In the first of what is sure to be many holiday advertising fuck ups, Lowes is taking heat for calling Christmas trees family trees in one of their recent catalogs. "Come on kids, let's go take a nice family trip down to Lowe's and pick up a family tree for the living room. After all, it's nice to stick a tree in the house isn't it?"
Lowe's has apologized for what it is calling a "breakdown in our own creative process." Um, right. Like no one noticed the non-sensicle heading, "family trees," above a shot of those cone shaped trees people like to put decorations on and presents underneath? Were human resources' PC police running the creative department the day the catalog was created?
Wow. We knew Orangina had pulp, but we didn't know they meant pulp like Pulp Fiction means pulp. (Or maybe we should be thinking Flashdance.)
Actually, there are a few other movie references worth noting in this commercial, which will change the way you look at forest animals. Seriously. Inter-bestial relationships were beyond our realm of Orangina-oriented thinking, plus we've never seen a flamingo pole dance before.
Says CD Todd Mueller of Psyop, "I guess it goes without saying that when you get the opportunity to spray Orangina all over the chest of a sexy bunny girl, you go for it." In terms of sheer logic, that's not really helpful, but it puts the spot in context.
(Dude, our dad gives us this stuff when we go home for the holidays!)
Catch more info on the creators, and Steve's take on the spot, here.
Boston's Barbarian Group had a hand in the creation of the2husbands, an online reality entertainment site on which women can pine for Zach or Tanner by submitting video pleas from which the general public will choose as wives for Zach and Tanner. Hey, finding a wife is hard work. A guy can use all the help he can get.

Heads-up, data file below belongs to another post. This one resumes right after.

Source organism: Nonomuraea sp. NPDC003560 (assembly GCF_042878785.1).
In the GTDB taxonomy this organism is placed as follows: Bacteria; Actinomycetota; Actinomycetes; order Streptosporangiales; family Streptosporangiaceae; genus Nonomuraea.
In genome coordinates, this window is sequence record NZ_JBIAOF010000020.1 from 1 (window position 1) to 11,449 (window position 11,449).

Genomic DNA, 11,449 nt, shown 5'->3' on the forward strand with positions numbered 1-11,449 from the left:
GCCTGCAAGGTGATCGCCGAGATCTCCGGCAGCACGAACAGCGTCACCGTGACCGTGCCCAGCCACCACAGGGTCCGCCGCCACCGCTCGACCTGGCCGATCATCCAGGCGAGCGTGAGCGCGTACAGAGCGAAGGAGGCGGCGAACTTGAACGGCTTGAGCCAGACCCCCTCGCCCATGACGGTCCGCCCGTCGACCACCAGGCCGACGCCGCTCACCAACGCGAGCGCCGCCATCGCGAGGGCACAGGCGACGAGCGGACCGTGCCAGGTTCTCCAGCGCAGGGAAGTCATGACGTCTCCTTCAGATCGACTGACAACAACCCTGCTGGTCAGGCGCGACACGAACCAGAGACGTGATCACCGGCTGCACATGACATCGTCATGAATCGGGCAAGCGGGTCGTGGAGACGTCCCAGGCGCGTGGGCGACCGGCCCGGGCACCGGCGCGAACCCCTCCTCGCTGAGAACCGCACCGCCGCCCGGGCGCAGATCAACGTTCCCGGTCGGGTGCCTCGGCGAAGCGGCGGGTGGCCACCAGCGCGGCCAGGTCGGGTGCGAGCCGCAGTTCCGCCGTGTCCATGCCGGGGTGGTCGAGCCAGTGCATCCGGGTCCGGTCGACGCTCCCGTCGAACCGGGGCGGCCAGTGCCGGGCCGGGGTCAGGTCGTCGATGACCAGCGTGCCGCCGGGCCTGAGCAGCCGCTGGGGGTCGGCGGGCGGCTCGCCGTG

Complete with heart wrenching emo-vids (on the MySpace page) from Zach and Tanner, a kick off party and a MySpace page, the campaign promises to find the pair true love and $50,000 for each of the winning brides. Hey, who said marrying for money was a bad thing?
Oh, and let's not forget the little added twist. Tanner is gay but he still wants to marry a woman. Hmm. Stay tuned for the real reason behind all this.
Word from the Habbo Hotel, a virtual destination with a moderate following: virtual stuff is purchased with real money, so theft is liable for real consequences.
Guess that makes sense.
Remember the "flash" or index cards you used to remember spelling words in grade school? Now they're pegged to a key ring and proffered by Thumb Cards for a future in promotions.
Well, it's not the worst idea we've ever heard (toilet paper rolls? Branded college-ruled looseleaf?).
Under the banner "Your privacy is an illusion," ValleyWag published this story about a careless intern at Anglo Irish Bank. After frequent absences from work, the kid requested off for Halloween weekend due to an issue at home.
That same night the intern posted a bunch of pictures on Facebook of the Halloween party he apparently ditched work for. The next day, his boss responded to his email and attached an incriminating image of him in costume, then BCC'ed the rest of the office.